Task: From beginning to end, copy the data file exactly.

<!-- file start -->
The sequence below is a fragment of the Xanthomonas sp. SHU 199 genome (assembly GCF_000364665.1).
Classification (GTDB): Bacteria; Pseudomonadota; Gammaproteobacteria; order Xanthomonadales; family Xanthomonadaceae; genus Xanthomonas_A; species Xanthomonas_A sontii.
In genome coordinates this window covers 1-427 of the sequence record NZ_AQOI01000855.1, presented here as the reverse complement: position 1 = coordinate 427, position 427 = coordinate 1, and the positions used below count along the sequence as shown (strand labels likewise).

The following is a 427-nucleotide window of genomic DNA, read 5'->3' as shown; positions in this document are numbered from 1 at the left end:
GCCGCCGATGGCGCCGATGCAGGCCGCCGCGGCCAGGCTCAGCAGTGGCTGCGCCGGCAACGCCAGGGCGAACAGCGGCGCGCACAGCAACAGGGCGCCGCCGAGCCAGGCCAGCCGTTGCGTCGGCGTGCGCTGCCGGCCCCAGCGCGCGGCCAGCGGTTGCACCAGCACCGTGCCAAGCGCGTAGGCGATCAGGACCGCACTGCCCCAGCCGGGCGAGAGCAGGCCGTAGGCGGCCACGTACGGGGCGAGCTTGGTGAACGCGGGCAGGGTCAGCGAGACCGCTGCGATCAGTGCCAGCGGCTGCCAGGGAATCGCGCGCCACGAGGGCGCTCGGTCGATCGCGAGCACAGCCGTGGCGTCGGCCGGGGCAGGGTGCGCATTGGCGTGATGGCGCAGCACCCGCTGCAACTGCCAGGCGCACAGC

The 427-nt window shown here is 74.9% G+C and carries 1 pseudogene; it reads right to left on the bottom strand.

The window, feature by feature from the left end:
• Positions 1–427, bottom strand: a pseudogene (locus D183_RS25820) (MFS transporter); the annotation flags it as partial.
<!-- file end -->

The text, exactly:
The sequence below is a fragment of the Xanthomonas sp. SHU 199 genome (assembly GCF_000364665.1).
Classification (GTDB): Bacteria; Pseudomonadota; Gammaproteobacteria; order Xanthomonadales; family Xanthomonadaceae; genus Xanthomonas_A; species Xanthomonas_A sontii.
In genome coordinates this window covers 1-427 of the sequence record NZ_AQOI01000855.1, presented here as the reverse complement: position 1 = coordinate 427, position 427 = coordinate 1, and the positions used below count along the sequence as shown (strand labels likewise).

The following is a 427-nucleotide window of genomic DNA, read 5'->3' as shown; positions in this document are numbered from 1 at the left end:
GCCGCCGATGGCGCCGATGCAGGCCGCCGCGGCCAGGCTCAGCAGTGGCTGCGCCGGCAACGCCAGGGCGAACAGCGGCGCGCACAGCAACAGGGCGCCGCCGAGCCAGGCCAGCCGTTGCGTCGGCGTGCGCTGCCGGCCCCAGCGCGCGGCCAGCGGTTGCACCAGCACCGTGCCAAGCGCGTAGGCGATCAGGACCGCACTGCCCCAGCCGGGCGAGAGCAGGCCGTAGGCGGCCACGTACGGGGCGAGCTTGGTGAACGCGGGCAGGGTCAGCGAGACCGCTGCGATCAGTGCCAGCGGCTGCCAGGGAATCGCGCGCCACGAGGGCGCTCGGTCGATCGCGAGCACAGCCGTGGCGTCGGCCGGGGCAGGGTGCGCATTGGCGTGATGGCGCAGCACCCGCTGCAACTGCCAGGCGCACAGC

The 427-nt window shown here is 74.9% G+C and carries 1 pseudogene; it reads right to left on the bottom strand.

The window, feature by feature from the left end:
• Positions 1–427, bottom strand: a pseudogene (locus D183_RS25820) (MFS transporter); the annotation flags it as partial.